And not only so, but also when Rebekah had conceived children by one man, our forefather Isaac, though they were not yet born and had done nothing either good or bad—in order that God’s purpose of election might continue, not because of works but because of him who calls—she was told, “The older will serve the younger.” As it is written, “Jacob I loved, but Esau I hated.” (Romans 9:10-13 ESV)
The main idea in this passage comes out of the later part of verse 11. “In order that God’s purpose of election might continue, not because of works but because of him who calls.” This is the main idea of the passage and it is linked to verse 6a, when Paul began his argument proving that the word of God had not failed because there were those within ethnic Israel who didn’t believe in Messiah Jesus. Paul was heartbroken over the reality that there were those within ethnic Israel that didn’t believe in Messiah Jesus (1-3) even though they had been given so many blessings leading them to do so (4-5). He then answered the question as to whether the Word of God had failed them with a passionate NO, followed by a detailed illustration explaining and defending the righteousness of God and his unfailing Word. The point of last week’s message was that God never intended to save all of ethnic Israel and indeed had always been a God of election. We saw last week that while Ishmael and Isaac were both physical children of Abraham, they were not both children of the promise. This week we will see in greater detail that the purpose of God’s election remains or continues to stand as illustrated in the lives of Jacob and Esau.
The purpose of God’s election remains. Remember, Paul is answering the theoretical dilemma posed in v6a. “But, it is not as though the word of God has failed.” The other end of that statement is found here in verse 11, that the purpose of God’s election remains, or continues. The idea is simple: God has always been a God of election and always will be a God of election.
Election Defined: The act of God before creation in which he chooses specific individuals to be saved, not based on any foreseen merit in them, but because of his sovereign grace alone.
Election Described: First, election is not based on your family birthright (10).
And not only so: pointing back to the previous context, where we learned that while Ishmael and Isaac were physical children of Abraham, only Isaac was a child of the promise. It is only children of the promise who experience salvation.
But also (same argument, second point), when Rebekah had conceived children: This is a special point. In the previous argument, people could argue with Paul’s logic about election on the grounds that Hagar wasn’t Abraham’s wife. “Well of course God chose Isaac, because Ishmael wasn’t the son of Sarah. So Paul points to Rebekah, the one who conceived children…By one man, our forefather, Isaac. Paul says Isaac three times. The one man Rebekah had children with was Isaac, who was our forefather. Paul wants the reader to be certain they know who he’s talking about so that there can be no argument.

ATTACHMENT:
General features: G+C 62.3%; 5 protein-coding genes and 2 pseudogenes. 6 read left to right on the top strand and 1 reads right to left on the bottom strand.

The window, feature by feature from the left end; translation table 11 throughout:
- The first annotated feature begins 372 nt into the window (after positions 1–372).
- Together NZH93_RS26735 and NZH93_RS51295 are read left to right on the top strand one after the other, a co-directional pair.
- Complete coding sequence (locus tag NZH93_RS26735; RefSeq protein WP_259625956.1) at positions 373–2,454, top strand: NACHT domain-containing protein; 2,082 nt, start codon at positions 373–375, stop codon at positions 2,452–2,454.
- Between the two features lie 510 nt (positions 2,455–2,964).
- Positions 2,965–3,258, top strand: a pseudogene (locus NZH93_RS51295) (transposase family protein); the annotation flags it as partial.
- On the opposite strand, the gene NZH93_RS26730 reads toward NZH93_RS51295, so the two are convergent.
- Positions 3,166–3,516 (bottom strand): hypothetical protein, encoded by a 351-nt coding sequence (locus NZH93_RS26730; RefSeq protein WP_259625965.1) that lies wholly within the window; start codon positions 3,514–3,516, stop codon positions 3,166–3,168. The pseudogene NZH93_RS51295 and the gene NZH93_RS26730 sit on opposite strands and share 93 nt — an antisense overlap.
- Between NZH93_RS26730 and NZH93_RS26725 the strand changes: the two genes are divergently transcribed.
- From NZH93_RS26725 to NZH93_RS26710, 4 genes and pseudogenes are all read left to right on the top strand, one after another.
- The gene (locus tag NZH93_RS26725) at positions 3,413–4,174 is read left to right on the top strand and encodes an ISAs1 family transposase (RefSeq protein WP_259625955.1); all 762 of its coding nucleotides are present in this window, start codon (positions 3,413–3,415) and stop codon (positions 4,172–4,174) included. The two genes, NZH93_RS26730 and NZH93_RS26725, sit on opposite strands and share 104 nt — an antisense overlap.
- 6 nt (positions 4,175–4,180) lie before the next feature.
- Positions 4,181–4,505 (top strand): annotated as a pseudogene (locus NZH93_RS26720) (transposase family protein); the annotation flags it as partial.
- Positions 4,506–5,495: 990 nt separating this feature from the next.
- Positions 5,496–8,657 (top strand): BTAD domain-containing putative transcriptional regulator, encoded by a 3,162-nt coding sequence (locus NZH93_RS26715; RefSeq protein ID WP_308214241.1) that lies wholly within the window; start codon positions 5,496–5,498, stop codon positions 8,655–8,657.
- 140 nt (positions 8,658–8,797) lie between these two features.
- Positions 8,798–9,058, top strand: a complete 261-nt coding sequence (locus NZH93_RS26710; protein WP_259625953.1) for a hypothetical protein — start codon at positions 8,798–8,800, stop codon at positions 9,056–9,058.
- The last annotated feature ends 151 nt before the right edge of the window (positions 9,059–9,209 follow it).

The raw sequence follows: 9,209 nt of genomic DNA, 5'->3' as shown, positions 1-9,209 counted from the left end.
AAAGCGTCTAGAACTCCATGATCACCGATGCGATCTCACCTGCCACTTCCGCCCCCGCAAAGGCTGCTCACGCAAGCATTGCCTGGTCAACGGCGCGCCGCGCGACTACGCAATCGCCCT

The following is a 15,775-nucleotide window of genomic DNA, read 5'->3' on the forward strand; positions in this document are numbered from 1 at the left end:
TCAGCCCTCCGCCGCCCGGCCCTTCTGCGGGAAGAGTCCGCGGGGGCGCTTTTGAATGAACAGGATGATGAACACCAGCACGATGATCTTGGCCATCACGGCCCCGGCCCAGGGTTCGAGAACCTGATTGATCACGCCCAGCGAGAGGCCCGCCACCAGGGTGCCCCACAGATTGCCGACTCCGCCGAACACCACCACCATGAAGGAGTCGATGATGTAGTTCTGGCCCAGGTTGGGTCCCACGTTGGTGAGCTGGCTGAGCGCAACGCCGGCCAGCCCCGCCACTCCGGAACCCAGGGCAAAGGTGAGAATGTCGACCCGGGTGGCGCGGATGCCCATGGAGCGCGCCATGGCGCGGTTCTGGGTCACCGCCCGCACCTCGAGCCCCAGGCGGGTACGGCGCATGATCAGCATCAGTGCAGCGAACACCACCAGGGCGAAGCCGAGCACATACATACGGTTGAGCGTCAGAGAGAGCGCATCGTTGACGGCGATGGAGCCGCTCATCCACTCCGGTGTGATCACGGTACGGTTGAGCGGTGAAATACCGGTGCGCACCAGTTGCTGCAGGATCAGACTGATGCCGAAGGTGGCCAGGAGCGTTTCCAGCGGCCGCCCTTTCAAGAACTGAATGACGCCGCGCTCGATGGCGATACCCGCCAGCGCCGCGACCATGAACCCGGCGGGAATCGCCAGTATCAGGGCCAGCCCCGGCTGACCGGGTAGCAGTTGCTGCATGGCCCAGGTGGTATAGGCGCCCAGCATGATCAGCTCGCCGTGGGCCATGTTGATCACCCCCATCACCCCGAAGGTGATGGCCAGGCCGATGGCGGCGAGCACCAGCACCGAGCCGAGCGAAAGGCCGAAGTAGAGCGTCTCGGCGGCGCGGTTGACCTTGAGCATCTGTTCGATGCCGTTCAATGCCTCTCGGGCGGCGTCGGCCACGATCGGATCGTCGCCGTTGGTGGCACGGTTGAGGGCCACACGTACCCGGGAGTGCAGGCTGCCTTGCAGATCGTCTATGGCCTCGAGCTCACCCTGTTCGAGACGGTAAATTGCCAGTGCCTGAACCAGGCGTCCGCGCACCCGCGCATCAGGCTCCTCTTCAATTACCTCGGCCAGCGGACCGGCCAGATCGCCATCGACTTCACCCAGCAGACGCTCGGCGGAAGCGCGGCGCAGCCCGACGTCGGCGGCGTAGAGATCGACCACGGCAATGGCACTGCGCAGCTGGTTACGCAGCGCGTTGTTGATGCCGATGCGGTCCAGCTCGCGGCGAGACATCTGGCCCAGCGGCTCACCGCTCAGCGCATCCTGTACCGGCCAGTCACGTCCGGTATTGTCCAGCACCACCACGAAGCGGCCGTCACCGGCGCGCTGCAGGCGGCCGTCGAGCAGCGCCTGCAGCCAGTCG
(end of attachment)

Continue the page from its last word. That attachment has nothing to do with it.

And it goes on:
Paul points out that God’s election extends past human presuppositions as to who should and shouldn’t be blessed. Look at Genesis 25: 21-26. The Lord told her that the older would serve the younger. Is that what happened? Yes. Is that what should have happened according to human understanding and early Near Eastern birthright tradition? No. Esau was the firstborn and should have received the birthright and the blessing, but he did not. Calvin rightly points out, “As the blessing of the covenant separates the Israelite nation from all other people, so the election of God makes a distinction between men in that nation, while he predestinates some to salvation, and others to eternal condemnation.”
Second, election is not based on your future behavior (11): Election is independent from human actions. The statement in v12 that we just read from Genesis was made while the children were still in her womb, before they had done anything, before they had performed any action either good (beneficial) or bad (evil). This is not a new concept if we are familiar with our Bibles: the prophet Jeremiah was told by God, “Before I formed you in the womb I knew you, and before you were born I consecrated you; I appointed you a prophet to the nations” (Jeremiah 1:5). David says in Psalm 139:14-15, “My frame was not hidden from you, when I was being made in secret, intricately woven in the depths of the earth. Your eyes saw my unformed substance; in your book were written, every one of them, the days that were formed for me, when as yet there was none of them.”
Calvin again, “There is no other basis for this election than the goodness of God alone, and also since the fall of Adam, his mercy; which embraces who he pleases, without any regard whatever to their works. Election is not based on your future behavior.